Is It Dangerous To Breastfeed With Breast Implants?
Even though breast augmentation surgery has become commonplace in our society, specific aspects of the procedure still require consideration.
If you plan on getting pregnant and breastfeeding your children and are thinking of getting breast implants, it’s imperative that you educate yourself on the pros and cons of the process.
- Common Problems With Implants and Breastfeeding
For a variety of reasons, there are some women who will not be able to breastfeed because of their implants. During the surgical procedure, the ducts, nerves, and milk glands can be permanently damaged. This can not only reduce sensation in the nipples but also affect the ‘let-down’ response that is so vital to breastfeeding.
Let-down is when the glands release milk into the ducts to insure the infant has had adequate nourishment. Damage of this nature is usually because the implants were inserted through a small incision around the areola. In fact, a recent survey of lactating women who underwent breast implant surgery found that 64% did produce breast milk, but they were unable to produce enough to adequately provide for their newborns.
If the milk ducts become damaged as a result of the implant surgery, a new mother may have difficulty making sufficient amounts of milk to nourish their baby. Implants, specifically very large ones, can pinch or block the milk ducts. If breast milk is thwarted in its attempt to flow following childbirth, your breasts may swell and become painful.
The placement of the implants is another key factor in determining the success or failure of breastfeeding. If a woman knows she wants to have children, the surgeon can mount the implants under the chest muscle instead of between the chest muscle and breast tissue. When done this way, there is minimal risk any silicone will get into the breast milk or damage to the internal process.
- The Troublesome Past of Silicone Implants
Most breast implants are either silicone or saline. While silicone is preferred by both patients and surgeons due to its resemblance to natural breast tissue, it has been controversial for other reasons.
Since 1962, silicone implants have remained popular despite concerns about leakage and an increased risk of autoimmune disorders. Because of the numerous grievances, silicone implants were banned by the FDA for 14 years.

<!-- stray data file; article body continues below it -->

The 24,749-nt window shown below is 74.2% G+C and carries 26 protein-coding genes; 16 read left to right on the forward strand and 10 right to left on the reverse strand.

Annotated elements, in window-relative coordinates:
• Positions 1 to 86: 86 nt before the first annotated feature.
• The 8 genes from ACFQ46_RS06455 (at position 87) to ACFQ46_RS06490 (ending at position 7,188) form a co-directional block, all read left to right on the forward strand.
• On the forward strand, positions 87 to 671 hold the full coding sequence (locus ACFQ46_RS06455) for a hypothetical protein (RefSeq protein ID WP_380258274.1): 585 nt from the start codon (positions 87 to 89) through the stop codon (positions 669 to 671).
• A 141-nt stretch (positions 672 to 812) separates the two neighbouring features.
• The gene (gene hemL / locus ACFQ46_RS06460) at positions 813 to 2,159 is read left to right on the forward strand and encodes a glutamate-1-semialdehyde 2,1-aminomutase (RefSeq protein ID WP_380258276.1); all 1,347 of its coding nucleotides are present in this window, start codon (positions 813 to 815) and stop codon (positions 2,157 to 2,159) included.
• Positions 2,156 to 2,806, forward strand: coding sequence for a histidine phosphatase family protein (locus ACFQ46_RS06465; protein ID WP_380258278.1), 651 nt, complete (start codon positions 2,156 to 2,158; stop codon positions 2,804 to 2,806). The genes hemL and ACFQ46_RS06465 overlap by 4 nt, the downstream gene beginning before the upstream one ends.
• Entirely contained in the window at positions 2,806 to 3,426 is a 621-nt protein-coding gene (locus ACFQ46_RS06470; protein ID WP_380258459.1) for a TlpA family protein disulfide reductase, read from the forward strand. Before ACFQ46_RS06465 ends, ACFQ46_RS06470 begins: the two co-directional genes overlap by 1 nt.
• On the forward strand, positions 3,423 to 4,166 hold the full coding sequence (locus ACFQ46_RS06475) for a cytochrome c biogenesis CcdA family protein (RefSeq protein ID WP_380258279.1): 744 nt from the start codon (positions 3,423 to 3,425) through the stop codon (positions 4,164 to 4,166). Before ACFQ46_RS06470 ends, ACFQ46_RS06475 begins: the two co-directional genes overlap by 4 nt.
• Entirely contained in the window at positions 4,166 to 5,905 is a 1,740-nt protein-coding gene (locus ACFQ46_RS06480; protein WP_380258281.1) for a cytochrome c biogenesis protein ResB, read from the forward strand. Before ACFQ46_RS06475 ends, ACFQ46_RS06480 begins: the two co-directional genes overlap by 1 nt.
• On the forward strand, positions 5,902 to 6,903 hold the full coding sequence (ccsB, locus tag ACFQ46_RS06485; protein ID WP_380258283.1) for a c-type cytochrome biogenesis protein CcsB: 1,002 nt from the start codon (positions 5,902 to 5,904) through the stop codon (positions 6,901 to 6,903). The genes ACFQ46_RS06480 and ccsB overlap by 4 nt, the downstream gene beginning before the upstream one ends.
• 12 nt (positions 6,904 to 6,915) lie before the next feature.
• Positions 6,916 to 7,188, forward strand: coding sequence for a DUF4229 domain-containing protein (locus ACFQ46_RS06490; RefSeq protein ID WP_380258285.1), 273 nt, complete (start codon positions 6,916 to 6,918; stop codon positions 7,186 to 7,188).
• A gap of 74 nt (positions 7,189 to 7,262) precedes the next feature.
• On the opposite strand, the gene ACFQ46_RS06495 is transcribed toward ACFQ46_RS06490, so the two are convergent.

From 1992 until early 2006, saline implants were the only option. After considerable research, the FDA concluded silicone implants weren’t that dangerous after all and lifted the ban in the latter part of 2006. While women have been happy seeing silicone implants available once again, there still lacks any conclusive evidence silicone doesn’t seep into breast milk.
- Placement Means Everything
Breast implants can be placed in one of two locations. Often, women who want to have children opt for placement under the chest muscle. The other option is to insert them between the breast tissue and chest muscle.
When implants are placed under the muscle, it prevents damage to the milk ducts and nerves. Also, silicone cannot penetrate the muscle to leak into breast milk.
- Dangers of Breastfeeding with Implants
The biggest problem concerning breastfeeding with implants is the risk of the implant rupturing and tainting the milk. Essentially only salt water, saline won’t harm the milk in any way should it leak into the supply. However, silicone is an entirely different story and can be very dangerous when consumed by an infant.
It’s easy to spot a saline rupture because it changes the shape of the breast. Conversely, it’s much harder to spot a silicone leakage because the shape of the breast, for the most part, remains unchanged.
Some doctors are less concerned about mothers with silicone implants breastfeeding, however, this comes with the caveat that these mothers be on the constant lookout for warning signs.
- Why Breastfeeding May Not Be Possible
If your OB-GYN gives you the green light to breastfeed with implants, as stated above, you need to be extremely vigilant throughout this period.
It’s not uncommon for women with implants to become engorged from the milk supply and the extra weight of the implant. Mastitis is a genuine concern. It is very painful, but because it is accompanied by chills, fever, and other flu-like symptoms it’s easier to diagnose.
The other potential problem is an insufficient amount of milk to adequately nourish your baby. A newborn should eat approximately eight times a day. If you notice that your child isn’t eating enough, is often hungry, and having fewer bowel movements than usual, you may need to have a doctor evaluate the situation. A supplemental formula might be required to ensure your child receives adequate nutrition.
- Many Women With Implants Breastfeed Successfully
While there are definitely things you need to be concerned about, remember that many women with implants breastfeed without any problems.
Each situation is different, of course, so it’s important to consult your doctor in order to fully comprehend how breastfeeding with implants will impact both your body and your baby, and by so doing, securing a positive outcome for all.